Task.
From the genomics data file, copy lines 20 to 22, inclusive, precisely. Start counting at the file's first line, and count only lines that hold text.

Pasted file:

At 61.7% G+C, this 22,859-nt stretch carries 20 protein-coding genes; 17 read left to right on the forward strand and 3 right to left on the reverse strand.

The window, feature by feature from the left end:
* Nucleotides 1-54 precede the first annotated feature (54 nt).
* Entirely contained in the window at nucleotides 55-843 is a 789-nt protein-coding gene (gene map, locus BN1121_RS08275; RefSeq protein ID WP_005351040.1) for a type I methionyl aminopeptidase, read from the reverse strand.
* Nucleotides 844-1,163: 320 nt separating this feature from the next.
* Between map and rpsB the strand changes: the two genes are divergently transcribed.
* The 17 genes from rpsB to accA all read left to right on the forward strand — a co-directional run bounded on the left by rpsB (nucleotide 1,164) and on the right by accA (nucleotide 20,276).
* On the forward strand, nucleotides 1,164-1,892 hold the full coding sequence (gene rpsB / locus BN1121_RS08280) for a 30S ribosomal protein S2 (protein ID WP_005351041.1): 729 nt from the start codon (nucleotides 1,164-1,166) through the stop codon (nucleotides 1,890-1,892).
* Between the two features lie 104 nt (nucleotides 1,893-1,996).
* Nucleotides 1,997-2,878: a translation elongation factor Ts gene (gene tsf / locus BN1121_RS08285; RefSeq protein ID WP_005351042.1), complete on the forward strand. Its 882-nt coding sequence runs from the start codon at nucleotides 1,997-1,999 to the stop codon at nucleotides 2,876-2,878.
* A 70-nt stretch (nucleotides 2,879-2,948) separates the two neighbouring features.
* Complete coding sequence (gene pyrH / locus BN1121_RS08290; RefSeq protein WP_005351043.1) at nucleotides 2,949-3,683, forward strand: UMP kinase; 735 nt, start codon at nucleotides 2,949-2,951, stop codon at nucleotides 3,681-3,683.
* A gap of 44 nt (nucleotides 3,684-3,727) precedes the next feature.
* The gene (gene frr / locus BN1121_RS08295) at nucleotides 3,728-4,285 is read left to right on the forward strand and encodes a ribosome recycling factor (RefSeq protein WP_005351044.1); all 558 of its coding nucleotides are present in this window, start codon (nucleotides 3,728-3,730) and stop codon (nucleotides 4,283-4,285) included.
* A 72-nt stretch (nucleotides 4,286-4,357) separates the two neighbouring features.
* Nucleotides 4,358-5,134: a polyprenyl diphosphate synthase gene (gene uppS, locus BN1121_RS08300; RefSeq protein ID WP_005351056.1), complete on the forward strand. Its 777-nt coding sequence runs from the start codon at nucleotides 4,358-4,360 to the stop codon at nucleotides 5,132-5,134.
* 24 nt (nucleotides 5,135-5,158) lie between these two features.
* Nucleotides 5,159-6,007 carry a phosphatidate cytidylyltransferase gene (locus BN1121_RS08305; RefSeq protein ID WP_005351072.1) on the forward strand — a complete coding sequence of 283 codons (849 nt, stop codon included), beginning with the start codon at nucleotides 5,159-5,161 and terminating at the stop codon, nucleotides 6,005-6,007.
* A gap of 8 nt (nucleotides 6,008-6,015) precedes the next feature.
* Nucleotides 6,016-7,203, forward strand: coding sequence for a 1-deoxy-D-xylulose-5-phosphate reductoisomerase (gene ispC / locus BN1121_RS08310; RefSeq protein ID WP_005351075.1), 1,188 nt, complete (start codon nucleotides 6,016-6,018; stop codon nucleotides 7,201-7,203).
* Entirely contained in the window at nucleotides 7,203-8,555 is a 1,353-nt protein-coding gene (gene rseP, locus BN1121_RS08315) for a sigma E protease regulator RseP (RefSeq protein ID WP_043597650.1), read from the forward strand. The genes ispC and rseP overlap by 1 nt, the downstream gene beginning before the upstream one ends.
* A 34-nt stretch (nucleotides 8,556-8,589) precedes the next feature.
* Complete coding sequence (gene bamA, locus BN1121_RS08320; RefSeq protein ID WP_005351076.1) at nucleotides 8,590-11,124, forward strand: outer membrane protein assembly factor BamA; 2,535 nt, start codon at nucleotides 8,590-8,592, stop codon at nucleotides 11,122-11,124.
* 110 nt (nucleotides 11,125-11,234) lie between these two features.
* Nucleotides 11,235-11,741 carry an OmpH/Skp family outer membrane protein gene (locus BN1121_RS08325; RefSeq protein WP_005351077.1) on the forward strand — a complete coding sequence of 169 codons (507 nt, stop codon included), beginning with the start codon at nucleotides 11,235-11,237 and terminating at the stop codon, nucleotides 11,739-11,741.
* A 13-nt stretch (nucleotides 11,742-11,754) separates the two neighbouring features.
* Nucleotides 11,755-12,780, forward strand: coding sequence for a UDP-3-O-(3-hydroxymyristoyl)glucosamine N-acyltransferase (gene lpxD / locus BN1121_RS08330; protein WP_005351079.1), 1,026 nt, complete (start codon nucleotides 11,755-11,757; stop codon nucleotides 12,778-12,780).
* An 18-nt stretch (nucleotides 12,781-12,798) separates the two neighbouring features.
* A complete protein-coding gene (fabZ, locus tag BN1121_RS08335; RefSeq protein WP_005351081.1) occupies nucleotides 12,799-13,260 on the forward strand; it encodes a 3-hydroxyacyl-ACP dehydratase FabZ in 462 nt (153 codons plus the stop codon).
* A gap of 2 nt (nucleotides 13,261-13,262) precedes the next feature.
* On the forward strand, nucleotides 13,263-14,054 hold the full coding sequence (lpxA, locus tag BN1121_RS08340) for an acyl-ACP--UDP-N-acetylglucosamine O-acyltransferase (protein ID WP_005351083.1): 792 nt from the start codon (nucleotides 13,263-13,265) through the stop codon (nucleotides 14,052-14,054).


* Nucleotides 6,016-7,203, forward strand: coding sequence for a 1-deoxy-D-xylulose-5-phosphate reductoisomerase (gene ispC / locus BN1121_RS08310; RefSeq protein ID WP_005351075.1), 1,188 nt, complete (start codon nucleotides 6,016-6,018; stop codon nucleotides 7,201-7,203).
* Entirely contained in the window at nucleotides 7,203-8,555 is a 1,353-nt protein-coding gene (gene rseP, locus BN1121_RS08315) for a sigma E protease regulator RseP (RefSeq protein ID WP_043597650.1), read from the forward strand. The genes ispC and rseP overlap by 1 nt, the downstream gene beginning before the upstream one ends.
* A 34-nt stretch (nucleotides 8,556-8,589) precedes the next feature.